Hospital-acquired infections are a serious problem, and the most common type of such infections occurs when catheters are inserted into blood vessels. A new coating, however, shows promise for killing bacteria at insertion sites, keeping them from establishing biofilm colonies on the catheters.

Developed at Rhode Island's Brown University, the coating was created by first dissolving polyurethane and concentrations of an antibacterial drug known as auranofin, then mixing them into a solvent solution. The resulting liquid was subsequently applied to a catheter, after which the solvent was evaporated away. This left a durable polymer coating behind, which can stretch by up to 500 percent without breaking.

In lab tests, catheters treated with the coating were placed in solutions and on glass plates, in which harmful methicillin-resistant Staphylococcus aureus (MRSA) bacteria was present. For up to 26 days, the coating gradually released auranofin, inhibiting MRSA growth on the catheter – this kept the bacteria from forming difficult-to-remove biofilms.

By contrast, when a traditional antibiotic was tested under the same conditions, it was unable to keep biofilms from forming. What's more, because auranofin isn't an antibiotic, there's no risk of its use leading to the development of antibiotic-resistant bacteria.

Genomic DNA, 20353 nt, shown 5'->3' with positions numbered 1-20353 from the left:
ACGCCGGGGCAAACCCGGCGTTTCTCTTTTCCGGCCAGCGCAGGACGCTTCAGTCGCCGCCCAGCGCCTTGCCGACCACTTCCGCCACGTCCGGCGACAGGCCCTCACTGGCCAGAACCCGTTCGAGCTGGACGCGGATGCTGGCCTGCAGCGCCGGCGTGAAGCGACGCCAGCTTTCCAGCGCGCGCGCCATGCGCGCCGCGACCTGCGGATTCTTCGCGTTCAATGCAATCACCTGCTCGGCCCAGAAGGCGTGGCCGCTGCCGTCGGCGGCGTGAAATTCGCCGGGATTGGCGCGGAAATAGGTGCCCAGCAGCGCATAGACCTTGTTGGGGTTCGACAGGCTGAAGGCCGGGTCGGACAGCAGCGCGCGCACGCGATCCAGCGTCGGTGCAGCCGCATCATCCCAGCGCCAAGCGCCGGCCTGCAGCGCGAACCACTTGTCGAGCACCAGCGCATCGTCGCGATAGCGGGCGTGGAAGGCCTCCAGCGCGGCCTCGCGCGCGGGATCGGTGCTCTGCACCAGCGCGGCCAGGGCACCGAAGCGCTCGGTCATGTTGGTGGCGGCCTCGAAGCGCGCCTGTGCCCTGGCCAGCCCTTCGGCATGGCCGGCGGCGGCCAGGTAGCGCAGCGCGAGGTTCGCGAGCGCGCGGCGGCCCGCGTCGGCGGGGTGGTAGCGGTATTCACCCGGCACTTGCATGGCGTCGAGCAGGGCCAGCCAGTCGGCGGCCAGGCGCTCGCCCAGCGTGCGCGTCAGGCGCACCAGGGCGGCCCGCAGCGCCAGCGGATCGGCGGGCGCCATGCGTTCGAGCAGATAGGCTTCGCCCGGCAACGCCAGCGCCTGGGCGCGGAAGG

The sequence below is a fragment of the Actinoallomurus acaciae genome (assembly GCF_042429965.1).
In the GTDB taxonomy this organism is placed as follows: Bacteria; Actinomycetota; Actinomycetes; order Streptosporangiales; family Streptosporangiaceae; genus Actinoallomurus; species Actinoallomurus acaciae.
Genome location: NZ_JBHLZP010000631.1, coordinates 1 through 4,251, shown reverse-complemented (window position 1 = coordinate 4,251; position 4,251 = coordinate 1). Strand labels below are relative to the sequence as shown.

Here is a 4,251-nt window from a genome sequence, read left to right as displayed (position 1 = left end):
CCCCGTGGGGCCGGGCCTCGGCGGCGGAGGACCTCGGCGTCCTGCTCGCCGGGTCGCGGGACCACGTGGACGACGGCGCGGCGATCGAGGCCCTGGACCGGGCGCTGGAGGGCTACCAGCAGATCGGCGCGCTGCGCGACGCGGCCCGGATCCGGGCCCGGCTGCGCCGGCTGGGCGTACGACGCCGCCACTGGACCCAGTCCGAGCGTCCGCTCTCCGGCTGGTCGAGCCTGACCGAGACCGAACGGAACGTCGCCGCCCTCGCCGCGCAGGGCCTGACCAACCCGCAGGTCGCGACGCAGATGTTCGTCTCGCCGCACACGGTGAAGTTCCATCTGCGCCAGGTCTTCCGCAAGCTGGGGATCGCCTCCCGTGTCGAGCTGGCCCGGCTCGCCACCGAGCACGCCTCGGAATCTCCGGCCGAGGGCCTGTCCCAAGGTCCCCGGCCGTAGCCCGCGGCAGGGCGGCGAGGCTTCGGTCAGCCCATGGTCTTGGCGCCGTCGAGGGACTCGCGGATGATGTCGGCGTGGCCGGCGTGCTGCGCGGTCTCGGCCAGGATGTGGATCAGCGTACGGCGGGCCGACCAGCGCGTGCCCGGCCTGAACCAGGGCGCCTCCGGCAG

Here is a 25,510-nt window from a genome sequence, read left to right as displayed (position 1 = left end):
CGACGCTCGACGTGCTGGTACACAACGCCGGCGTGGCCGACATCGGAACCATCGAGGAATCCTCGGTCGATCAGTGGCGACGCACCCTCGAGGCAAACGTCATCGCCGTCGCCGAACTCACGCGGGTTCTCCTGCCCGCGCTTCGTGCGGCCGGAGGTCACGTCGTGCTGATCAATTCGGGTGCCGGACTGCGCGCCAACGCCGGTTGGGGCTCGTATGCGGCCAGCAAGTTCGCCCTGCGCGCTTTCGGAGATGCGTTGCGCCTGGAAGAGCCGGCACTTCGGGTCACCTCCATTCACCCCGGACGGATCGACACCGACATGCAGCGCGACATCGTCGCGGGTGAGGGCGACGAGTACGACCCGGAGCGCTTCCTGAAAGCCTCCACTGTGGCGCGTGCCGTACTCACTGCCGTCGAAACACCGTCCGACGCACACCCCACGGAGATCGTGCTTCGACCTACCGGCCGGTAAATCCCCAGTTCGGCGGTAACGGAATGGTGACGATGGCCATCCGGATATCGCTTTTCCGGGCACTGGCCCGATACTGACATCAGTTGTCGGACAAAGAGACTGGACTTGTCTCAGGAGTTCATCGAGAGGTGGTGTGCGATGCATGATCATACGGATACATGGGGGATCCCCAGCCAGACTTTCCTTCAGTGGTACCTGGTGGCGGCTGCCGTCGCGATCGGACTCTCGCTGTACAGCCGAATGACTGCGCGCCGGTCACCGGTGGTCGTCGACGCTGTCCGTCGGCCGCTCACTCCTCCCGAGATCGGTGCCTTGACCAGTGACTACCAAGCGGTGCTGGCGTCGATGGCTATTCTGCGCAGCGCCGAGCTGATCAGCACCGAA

Tests additionally indicate that the coating has no adverse effects on human blood or liver cells, although further research will be required before human trials can begin.

"Biofilms have really effective ways of evading antibiotics, which makes them thousands of times more difficult to treat in terms of the concentration of drug needed compared to planktonic [free-floating] bacteria," says Asst. Prof. Anita Shukla, corresponding author of a paper on the research. "The fact that these coatings are able to prevent biofilms from forming in the first place is really important."

The paper was recently published in the journal Frontiers in Cellular and Infection Microbiology. Brown's Eleftherios Mylonakis and Beth Fuchs also took part in the study.

Scientists at other institutes have previously explored the use of UV-emitting fibers, bioactive glass and iron oxide nanoparticles for keeping catheters biofilm-free.